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Epilepsy surgery. Edited by Hons Otto Lders MD PhD New York Raven Press 1992 880 pp illustrated $130

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Pediatric Neuro-oncology: New Trends in Clinical
Research (Monographs in Clinical Pediatrics)
Edited by Roger J . Packer. W. Archie Bleyer, and Carl Pochedly
Philadelphia. Harwood Academic Publishers, 1992
320 pp. illustrated, $48.00
This book is the third volume in a new series of monographs
in clinical pediatrics. I t is an edited compilation of several
topics presented at the International Symposium on Neurooncology held in Seattle, Washington on June 1-3, 1989,
and offers an eclectic but noncomprehensive review of advances in epidemiology, biology, diagnosis, and management
of childhood brain and spinal cord tumors. To that end, the
editors have accomplished their goals. The book nicely highlights the interfaces of neuro-oncology with hematology, basic science, radiation therapy, and surgery; as a compendium
of ongoing research, it represents a major contribution to the
literature on the subject. The book, however, lacks a defining
core. This, plus limited attention to the treatment of specific
tumors by histological type, suggests that the volume will
not have broad appeal. For those in the field, however, this
monograph provides an excellent view of current approaches
to treatment in a complex and confusing area.
Michael E. Cohen. M D
Epilepsy Surgery
Edited by Hans Otto Liders, MD, PhD
New York, Raven Press. 1992
880 pp, illustrated, $1.30.00
This massive, beautifully illustrated text is a comprehensive
review of the field of epilepsy surgery. The volume results
from an international symposium held at the Cleveland Clinic
in 1990. The 155 authors represent the majority of the
United States and international experts active in the field.
The volume is well constructed and has 17 major sections.
The first section describes the fascinating history of the evolution of epilepsy surgery on four continents. The book then
covers the complex topic of patient selection for surgery,
including discussions of medical intractability, epileptic syndromes amenable to surgery, patient evaluation via neuroimaging, surface and depth electroencephalography, and
neuropsychological testing. A very valuable section is included on designing an epilepsy monitoring unit. Subsequent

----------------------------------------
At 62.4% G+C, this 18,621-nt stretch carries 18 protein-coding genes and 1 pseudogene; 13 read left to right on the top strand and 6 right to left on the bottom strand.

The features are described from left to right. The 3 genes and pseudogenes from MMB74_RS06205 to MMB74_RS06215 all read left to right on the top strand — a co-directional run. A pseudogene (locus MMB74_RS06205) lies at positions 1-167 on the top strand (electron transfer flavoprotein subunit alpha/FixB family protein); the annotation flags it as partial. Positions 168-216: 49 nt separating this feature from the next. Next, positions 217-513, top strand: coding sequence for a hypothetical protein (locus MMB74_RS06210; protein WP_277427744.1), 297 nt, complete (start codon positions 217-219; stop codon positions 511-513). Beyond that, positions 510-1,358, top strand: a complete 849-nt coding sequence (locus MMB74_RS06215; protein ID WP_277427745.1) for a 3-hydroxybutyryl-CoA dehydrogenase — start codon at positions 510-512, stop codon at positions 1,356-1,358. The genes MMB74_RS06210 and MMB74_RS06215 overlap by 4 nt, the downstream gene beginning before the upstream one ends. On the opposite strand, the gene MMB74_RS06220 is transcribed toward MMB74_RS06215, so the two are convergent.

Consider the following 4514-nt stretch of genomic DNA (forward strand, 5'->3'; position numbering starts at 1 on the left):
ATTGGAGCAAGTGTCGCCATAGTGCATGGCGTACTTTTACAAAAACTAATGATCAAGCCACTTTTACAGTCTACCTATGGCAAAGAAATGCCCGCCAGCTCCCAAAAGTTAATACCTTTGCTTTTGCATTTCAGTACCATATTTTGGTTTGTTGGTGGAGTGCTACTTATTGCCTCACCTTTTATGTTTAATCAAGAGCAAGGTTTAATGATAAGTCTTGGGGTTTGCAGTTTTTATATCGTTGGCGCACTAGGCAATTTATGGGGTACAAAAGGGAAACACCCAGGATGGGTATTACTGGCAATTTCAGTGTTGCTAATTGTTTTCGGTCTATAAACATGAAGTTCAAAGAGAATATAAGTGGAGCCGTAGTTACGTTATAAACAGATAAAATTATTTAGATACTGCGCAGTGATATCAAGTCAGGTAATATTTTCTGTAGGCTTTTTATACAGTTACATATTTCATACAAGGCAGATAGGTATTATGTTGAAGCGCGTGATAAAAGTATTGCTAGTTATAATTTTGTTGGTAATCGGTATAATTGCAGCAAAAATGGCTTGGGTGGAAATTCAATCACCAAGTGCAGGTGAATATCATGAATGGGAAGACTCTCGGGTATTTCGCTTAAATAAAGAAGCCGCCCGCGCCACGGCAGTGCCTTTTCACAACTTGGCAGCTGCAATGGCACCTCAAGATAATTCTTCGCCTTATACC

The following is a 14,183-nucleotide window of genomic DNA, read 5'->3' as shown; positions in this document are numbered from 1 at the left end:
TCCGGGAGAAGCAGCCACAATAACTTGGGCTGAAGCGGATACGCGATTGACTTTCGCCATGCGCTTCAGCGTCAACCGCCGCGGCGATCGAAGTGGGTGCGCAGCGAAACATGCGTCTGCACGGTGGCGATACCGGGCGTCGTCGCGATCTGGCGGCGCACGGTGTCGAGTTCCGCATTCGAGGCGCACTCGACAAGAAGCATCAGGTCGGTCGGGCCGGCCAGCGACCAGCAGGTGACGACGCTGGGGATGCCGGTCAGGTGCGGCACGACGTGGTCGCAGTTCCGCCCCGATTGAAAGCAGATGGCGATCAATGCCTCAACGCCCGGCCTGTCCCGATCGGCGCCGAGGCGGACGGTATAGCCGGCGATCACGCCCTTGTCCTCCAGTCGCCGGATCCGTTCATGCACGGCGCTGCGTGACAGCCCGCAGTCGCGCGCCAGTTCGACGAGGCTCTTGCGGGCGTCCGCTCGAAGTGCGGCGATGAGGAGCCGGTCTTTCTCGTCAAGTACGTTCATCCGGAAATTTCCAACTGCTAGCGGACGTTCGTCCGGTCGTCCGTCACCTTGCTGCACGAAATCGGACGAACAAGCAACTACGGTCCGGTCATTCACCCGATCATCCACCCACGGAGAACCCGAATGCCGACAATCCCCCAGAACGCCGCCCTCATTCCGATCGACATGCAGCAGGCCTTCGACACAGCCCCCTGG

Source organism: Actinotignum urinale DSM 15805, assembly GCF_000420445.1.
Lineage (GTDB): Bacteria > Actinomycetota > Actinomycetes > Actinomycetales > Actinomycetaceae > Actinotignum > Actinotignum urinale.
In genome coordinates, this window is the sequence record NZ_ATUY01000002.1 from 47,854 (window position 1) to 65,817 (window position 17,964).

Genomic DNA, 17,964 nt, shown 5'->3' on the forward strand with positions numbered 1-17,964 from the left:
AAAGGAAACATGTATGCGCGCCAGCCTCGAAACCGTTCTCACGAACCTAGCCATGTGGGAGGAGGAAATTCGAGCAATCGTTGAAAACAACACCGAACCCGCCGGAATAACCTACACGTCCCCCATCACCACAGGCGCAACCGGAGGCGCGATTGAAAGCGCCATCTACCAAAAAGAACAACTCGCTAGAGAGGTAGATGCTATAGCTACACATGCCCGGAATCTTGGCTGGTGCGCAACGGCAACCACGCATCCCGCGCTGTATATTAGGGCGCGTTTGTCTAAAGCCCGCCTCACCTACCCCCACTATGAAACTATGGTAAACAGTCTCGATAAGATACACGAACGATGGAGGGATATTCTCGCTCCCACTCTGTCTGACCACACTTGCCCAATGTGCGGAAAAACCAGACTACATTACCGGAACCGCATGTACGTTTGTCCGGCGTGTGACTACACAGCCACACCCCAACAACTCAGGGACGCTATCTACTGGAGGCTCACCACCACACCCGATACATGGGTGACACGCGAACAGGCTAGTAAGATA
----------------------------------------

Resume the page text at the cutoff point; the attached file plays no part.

sections cover surgical techniques and, finally, outcome. The
majority of chapters are well referenced and thorough. The
authors frequently add the considerable wealth of their own
experience to a thorough review of the literature. Not surprisingly, the sections on preferred methods of implantation,
a field full of controversry, tend to be more biased and significantly based on personal experience.
Overall, the text is an invaluable reference for anyone involved with epilepsy surgery, as well as referring neurologists
who want more information about the field.
Jacqueline A. French, M D
Frontal Lobe Function and Dysfunction
Haw0 S. h i i n . PhD, Howard M. Eisenberg, MD, and
Arthur L. Benton, PhD
New York, Ox-rd University Press, 1991
427 pp, illustrated, $49.95
This book is a review of the latest information on the microscopic anatomy, neurophysiology, and neuropsychology of
the frontal lobe in nonhuman primates and humans. This
information is then correlated with clinical experience with
patients who have suffered frontal lobe lesions. Several basic
formulations are developed in the volume that build a foundation for understanding frontal lobe function. The volume
reviews in detail the wealth of neuropsychological data obtained using the circumscribed ablation technique in nonhuman primates and correlates it to human frontal lobe deficits
in tasks that require multistep organization of behavioral response and working memory. The volume develops the concept that a major function of the frontal lobe is to integrate
specific afferent information, which then allows the organism
to select the most advantageous behavior for a particular situation.
This volume is authored by the leading experts in frontal
lobe research. It is well edited and referenced. It will be of
great interest to neurologists, psychiatrists, neurosurgeons,
and the experimentalists who labor to understand this most
interesting part of the brain.
Robert J . Schwartzman, M D
326 Annals of Neurology Vol 33 No 3 March 1993
Vertebrobasilar Arterial Disease
Edited by Ramon Berguer. MD. PhD.
and Louis R. Caplan, M D
St Louis, Quality Medical Puhli.thing, I992
312 pp. illustrated, $75.00
This book, which contains the Proceedings of the Second
Vertebrobasilar Arterial Disease Conference held in Detroit
in October 1990, exemplifies both the pros and cons of
symposium volumes: on the one hand, relative timeliness,
breadth of coverage, and useful bibliographies; on the other,
uneven quality, redundancy, and an often uncritical approach.
Eight introductory chapters consider thromboembolic as well
as mechanical and hemodynamic mechanisms of vertebrobasilar disease. Although the 7 chapters on diagnostic methods
(e.g., Doppler, arteriography, magnetic resonance imaging,
electrodiagnosis), offer clinically serviceable information,
they tend to recapitulate background material available in
more authoritative form elsewhere. Among the chapters on
management, del Zoppo’s chapter on fibrinolytic therapy is
particularly thoughtful.
Eight of the 27 chapters of this volume are devoted to
surgical aspects of vertebral artery disease, emphasizing technical points and outcome statistics while leaving largely unexplored the more critical issue of substantiation of benefit.
Three Discussion chapters, which contain paraphrases of
questionsianswers among participants, contain some pithy
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880, illustrated, 1992, hons, phd, new, epilepsy, york, otto, 130, lder, edited, rave, surgery, pres
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